Mate for the Mighty Midget 3 Tube Superhetrodyne Novice Receiver Project from the Beginner and Novice column in QST April 1966

I remember the moment very clearly.  June 1966 I was sitting in a lawn chair reading a stack of QST's that I had brought along to the summer cabin.  The February 1966 issue the Beginner and Novice section introduced the "Mighty Midget Transmitter", a 10 watt crystal controlled transmitter.  The April 1966 issue Beginner and Novice section introduced the "Mate for the Mighty Midget" which was a three tube superhetrodyne Novice type receiver.  Over the course of that summer I read and re-read those articles a jillion times.  Being 13 years old, I didn't have the electrical or mechanical skills to pull off such a project so I could only dream about it.  In 1970 I bought a handful of the parts.  In 1976 I bought more parts.  In 2021 I decided to build it while I still had the ability to do it.  This project is only my second homebrew radio project so I am still learning things every second of the way.

The photo below shows the schematic diagram.  It is a 'traditional' superhetrodyne receiver with an RF front end, an HF oscillator, the Mixer, a dual crystal filter, one Intermediate Frequency (I.F.) amplifier stage, a 455 Kc IF transformer, diode detection, and one stage of audio amplification.   Most "Beginner" receivers don't have an RF amplifier front end and the antenna goes directly to the mixer so I was pleased to see this one had that amplification stage.  It also uses two military surplus crystals to create a crystal filter for the 455 Kc IF.  Yes I know KiloHertz is the unit of frequency today but for us 1966 guys it's "Kilocycles".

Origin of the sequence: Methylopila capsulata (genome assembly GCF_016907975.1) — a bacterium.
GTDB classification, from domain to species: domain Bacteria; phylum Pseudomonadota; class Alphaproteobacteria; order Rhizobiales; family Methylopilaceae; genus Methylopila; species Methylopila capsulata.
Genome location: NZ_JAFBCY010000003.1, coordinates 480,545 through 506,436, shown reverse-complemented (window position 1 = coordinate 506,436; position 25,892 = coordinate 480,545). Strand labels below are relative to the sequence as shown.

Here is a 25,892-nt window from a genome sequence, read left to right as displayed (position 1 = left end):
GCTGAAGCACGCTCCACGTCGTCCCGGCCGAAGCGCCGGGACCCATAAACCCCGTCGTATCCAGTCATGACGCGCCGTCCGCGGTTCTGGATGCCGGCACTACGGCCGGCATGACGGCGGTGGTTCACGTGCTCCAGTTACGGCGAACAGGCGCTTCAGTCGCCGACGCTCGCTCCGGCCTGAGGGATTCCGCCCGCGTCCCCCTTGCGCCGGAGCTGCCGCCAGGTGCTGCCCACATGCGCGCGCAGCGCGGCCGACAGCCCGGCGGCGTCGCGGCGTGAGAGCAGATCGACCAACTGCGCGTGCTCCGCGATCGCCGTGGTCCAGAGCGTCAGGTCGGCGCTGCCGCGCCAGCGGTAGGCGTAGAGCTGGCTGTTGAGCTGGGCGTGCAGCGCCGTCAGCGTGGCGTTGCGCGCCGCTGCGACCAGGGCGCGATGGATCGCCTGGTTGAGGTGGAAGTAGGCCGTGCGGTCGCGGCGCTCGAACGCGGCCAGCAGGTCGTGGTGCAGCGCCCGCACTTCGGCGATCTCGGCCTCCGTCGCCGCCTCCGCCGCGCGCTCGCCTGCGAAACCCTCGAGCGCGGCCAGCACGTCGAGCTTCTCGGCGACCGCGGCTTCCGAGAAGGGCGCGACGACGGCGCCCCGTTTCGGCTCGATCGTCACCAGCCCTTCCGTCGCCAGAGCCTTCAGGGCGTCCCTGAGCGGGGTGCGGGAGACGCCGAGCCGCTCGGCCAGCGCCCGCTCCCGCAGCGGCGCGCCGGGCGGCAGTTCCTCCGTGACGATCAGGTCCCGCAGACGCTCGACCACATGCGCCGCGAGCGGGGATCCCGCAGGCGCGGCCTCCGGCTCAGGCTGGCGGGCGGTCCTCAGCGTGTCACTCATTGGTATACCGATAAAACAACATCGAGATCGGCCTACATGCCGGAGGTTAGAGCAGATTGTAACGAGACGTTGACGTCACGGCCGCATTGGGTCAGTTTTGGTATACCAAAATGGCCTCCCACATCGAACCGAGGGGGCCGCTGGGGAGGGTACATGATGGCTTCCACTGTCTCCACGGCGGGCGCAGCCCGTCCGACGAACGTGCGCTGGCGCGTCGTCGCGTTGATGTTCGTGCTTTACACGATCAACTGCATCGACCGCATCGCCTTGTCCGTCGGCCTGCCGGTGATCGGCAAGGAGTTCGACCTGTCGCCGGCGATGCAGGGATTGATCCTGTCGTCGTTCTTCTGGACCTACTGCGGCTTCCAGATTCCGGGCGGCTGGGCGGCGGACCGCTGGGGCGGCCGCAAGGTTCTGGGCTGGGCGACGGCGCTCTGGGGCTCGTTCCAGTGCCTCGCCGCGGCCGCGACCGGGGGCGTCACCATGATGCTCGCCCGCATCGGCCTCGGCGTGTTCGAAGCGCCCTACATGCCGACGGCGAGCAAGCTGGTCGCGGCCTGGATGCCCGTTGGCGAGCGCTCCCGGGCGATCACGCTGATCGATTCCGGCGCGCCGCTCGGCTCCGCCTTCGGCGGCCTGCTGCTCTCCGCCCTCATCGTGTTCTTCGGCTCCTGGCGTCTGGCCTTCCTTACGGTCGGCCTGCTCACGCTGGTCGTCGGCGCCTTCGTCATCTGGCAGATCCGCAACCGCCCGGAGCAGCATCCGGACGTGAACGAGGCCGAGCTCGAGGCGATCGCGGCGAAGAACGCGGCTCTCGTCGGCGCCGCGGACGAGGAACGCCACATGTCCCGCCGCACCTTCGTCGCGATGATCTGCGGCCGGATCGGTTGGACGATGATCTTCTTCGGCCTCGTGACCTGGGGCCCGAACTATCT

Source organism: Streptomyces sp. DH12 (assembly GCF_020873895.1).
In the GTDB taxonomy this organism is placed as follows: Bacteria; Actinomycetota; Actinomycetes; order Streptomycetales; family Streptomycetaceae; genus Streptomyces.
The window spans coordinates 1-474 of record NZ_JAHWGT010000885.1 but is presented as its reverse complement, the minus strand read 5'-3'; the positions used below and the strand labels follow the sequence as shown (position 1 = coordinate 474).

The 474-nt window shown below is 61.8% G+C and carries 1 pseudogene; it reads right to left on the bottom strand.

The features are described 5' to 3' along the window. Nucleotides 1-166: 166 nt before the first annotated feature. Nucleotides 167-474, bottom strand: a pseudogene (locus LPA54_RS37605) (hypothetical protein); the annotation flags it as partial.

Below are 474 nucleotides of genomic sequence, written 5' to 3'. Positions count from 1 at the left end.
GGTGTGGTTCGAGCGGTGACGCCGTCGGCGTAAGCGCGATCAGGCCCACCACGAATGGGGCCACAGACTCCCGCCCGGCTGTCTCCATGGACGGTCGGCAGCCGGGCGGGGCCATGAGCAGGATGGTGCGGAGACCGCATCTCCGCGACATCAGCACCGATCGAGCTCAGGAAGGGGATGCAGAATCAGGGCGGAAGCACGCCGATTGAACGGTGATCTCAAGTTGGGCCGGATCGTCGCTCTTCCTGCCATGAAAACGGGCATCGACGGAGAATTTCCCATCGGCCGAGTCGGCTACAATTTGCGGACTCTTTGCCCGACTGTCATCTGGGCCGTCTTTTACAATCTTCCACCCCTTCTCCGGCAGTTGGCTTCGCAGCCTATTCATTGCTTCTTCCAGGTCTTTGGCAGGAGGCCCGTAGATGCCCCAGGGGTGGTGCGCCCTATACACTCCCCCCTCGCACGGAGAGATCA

STATUS:
February 27, 2021. The wiring is finish and I am the debugging mode now.  So far I've found just a missing wire and one mis-wired connection.  I have the RF amplifier working.  I do notice a slight resonance difference between L2/C1A-B and L4/C1C-D.  I am ignoring it for now but it's likely due to either an extra or a missing turn on the coil.  C1 B and D did not resolve it fully.  The HF oscillator is working on 40 meters although it's a tad high in frequency, sitting at 7475 instead of 7455 so I will be tweaking that.  The mixer is working.  The crystal filter appears to be working but the IF from the mixer is currently 475 Kc instead of 455 Kc, so signals are very attenuated.  The IF amp, detector, and audio amplifier is working.  I heard the signal generator in the Trimm crystal headphones this morning.  I couldn't hear any signals yet.   So the project is coming along nicely, close to finishing, but still a few issues to resolve.